Robots have displaced millions of factory workers.jpeg
- Advertisement -

Artificial Intelligence (AI), be it in the form of automation, digitization or robotisation of operations continue to threaten workers, as the adoption of AI has led to job losses.

It is a rapidly growing phenomenon across the world, and anytime management moves to introduce any form of job automation, workers get on edge.

Workers now consider AI as their foremost competitor for jobs.

- advertisement -

But experts believe AI also offers opportunities that workers need to explore to maintain and enhance their jobs.

In that regard, Speakers at the joint quadrennial Stanchart PMSU/UNICOF delegates’ conference in Accra urged labour unions to preoccupy themselves with measures for preparing workers to overcome the threat of AI.

The speakers, including Mrs. Mansa Nettey, Chief Executive Officer of Standard Chartered Bank, Ghana, John Senanu Amegashie, General Secretary of Union of Industry Commerce & Finance Workers (UNICOF), Mr. Kofi Davoh, a former General Secretary of UNICOF and Austin Gamey, a renowned labour expert, all appreciated the AI phenomenon, and asked workers to prepare for more.

According to them, the only way to overcome the challenge of AI technology was to upscale their capacity and diversify their skills so that they can do more than what machine could do.

AI is taking on an increasingly important role in international discussions on the Internet. Recently in Dusseldorf, as part of the German G20 presidency, ministers responsible for their countries’ digitalization agendas met with other stakeholders to discuss policies for the digital future.

Also the issue of automation featured prominently in the recent 106th International Labour Organisation (ILO) Conference in Geneva under the theme, “The future of work.”

The impact of AI driven applications, alongside strategies for how to capitalize on the Internet’s vast opportunities for productivity and economic growth, were centre stage.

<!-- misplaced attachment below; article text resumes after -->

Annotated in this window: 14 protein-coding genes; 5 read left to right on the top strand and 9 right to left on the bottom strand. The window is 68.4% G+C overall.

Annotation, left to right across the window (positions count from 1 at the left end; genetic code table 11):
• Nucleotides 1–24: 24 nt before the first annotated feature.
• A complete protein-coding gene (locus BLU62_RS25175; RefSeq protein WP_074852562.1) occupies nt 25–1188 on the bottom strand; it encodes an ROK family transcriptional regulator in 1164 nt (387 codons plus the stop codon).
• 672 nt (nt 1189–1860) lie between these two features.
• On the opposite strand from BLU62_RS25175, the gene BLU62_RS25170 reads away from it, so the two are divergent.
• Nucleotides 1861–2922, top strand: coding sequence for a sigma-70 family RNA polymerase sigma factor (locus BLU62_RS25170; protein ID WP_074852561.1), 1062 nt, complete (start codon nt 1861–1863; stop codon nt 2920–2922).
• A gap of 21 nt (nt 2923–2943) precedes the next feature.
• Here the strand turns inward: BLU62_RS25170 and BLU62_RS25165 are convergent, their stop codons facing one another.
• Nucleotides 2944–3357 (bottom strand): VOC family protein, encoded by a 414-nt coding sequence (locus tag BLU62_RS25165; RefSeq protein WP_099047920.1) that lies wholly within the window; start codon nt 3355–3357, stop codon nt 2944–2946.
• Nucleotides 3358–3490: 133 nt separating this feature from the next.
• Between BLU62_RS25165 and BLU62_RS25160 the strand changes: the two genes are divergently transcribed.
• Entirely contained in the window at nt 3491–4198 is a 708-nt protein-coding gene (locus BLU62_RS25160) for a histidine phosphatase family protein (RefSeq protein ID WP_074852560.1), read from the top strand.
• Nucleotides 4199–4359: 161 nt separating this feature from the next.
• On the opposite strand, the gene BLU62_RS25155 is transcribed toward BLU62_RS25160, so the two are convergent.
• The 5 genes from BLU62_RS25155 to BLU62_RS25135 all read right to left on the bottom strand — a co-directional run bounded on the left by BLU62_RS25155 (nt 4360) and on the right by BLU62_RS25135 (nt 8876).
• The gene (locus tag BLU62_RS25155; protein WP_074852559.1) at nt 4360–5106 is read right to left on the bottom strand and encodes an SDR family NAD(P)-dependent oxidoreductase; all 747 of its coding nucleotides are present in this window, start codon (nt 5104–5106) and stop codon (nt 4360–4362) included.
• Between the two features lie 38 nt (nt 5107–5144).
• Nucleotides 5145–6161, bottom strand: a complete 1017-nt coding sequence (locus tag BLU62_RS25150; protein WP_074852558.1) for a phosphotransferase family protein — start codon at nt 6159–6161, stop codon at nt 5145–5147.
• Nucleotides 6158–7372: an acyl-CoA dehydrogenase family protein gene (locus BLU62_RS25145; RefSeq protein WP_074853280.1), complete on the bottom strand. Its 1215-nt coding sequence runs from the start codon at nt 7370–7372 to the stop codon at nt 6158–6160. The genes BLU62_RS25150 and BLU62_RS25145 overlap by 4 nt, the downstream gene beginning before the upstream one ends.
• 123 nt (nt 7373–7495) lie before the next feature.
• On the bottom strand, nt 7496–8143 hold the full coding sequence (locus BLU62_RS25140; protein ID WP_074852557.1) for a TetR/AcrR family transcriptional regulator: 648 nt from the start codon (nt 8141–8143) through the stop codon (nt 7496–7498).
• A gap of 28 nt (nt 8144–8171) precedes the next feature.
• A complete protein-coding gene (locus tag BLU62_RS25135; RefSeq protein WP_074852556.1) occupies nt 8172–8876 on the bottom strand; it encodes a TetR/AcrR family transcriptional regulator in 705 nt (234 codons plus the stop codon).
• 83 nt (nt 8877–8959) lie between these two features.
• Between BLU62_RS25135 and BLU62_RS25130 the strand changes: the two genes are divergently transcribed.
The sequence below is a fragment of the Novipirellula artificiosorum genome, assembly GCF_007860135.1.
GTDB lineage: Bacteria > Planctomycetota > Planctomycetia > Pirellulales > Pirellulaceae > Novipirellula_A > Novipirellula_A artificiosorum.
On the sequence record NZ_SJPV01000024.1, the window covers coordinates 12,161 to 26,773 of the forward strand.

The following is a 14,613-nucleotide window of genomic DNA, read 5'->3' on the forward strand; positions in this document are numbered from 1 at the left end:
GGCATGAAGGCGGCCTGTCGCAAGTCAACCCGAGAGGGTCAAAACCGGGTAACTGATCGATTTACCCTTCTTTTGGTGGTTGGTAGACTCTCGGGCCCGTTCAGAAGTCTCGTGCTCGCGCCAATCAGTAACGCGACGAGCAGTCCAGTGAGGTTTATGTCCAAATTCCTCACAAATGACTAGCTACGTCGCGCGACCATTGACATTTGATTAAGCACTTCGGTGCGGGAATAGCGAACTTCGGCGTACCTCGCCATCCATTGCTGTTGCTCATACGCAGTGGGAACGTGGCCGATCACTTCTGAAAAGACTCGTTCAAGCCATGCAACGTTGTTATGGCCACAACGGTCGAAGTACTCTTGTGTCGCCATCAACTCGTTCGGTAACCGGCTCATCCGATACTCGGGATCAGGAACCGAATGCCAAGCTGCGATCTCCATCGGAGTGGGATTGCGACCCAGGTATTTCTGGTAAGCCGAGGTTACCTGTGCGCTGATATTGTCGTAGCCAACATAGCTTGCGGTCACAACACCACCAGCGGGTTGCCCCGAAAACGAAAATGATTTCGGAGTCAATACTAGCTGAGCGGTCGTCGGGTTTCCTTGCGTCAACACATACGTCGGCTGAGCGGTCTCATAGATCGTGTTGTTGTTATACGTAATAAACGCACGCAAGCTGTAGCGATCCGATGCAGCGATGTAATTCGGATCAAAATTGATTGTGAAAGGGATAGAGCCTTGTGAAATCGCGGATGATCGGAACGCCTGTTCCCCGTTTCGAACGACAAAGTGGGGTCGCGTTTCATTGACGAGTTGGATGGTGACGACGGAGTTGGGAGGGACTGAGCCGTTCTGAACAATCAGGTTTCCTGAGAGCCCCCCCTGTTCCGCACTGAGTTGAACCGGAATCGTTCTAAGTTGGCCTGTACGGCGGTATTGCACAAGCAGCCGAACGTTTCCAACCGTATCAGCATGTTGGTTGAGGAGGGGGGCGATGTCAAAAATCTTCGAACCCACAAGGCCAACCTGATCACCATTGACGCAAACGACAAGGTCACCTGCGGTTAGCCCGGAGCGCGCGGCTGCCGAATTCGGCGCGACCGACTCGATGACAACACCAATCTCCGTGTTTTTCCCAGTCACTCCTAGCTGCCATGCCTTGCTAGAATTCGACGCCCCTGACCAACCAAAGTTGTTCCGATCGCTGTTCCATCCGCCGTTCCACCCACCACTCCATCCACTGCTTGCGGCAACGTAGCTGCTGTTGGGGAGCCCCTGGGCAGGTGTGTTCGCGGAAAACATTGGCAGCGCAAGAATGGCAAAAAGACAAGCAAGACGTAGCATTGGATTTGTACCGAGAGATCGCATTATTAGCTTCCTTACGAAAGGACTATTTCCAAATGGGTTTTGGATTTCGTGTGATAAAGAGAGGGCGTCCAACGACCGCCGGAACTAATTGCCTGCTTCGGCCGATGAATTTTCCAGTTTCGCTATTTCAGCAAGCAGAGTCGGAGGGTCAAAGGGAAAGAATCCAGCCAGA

The ability of machines to exhibit advanced cognitive skills to process natural language, to learn, to plan or to perceive, makes it possible for new tasks to be performed by intelligent systems, sometimes with more success than humans.

A female robot waiter delivers meals ro customers at a robot-themed restaurant

By using AI-driven automation in existing industries, alongside using AI technologies in new emerging areas, artificial intelligence could vastly boost productivity and economic growth.

By Nii Adotey/

Previous articleADR makes headway in Ghana
Next articleIvory Coast sets cocoa farmers’ pay at 700 CFA francs per kilo
ADR Daily is a specialized news portal with a focus on providing authentic news, information and research analysis on Appropriate Dispute Resolution (ADR), Human Resource Management (HRM) and Industrial Relations Management (IRM) in Ghana and beyond. This platform serves as an information resource base for the progress of the ADR, HRM and IRM industries, and seeks to promote professionalism in ADR practice by supporting a network of ADR professionals within and across nations and continents. ADR Daily keenly encourages the mass adoption of ADR mechanisms, particularly negotiation, mediation and arbitration for the resolution of disputes in all spheres, through the publication of industry news and information, as well as by deploying innovative awareness creation engagements.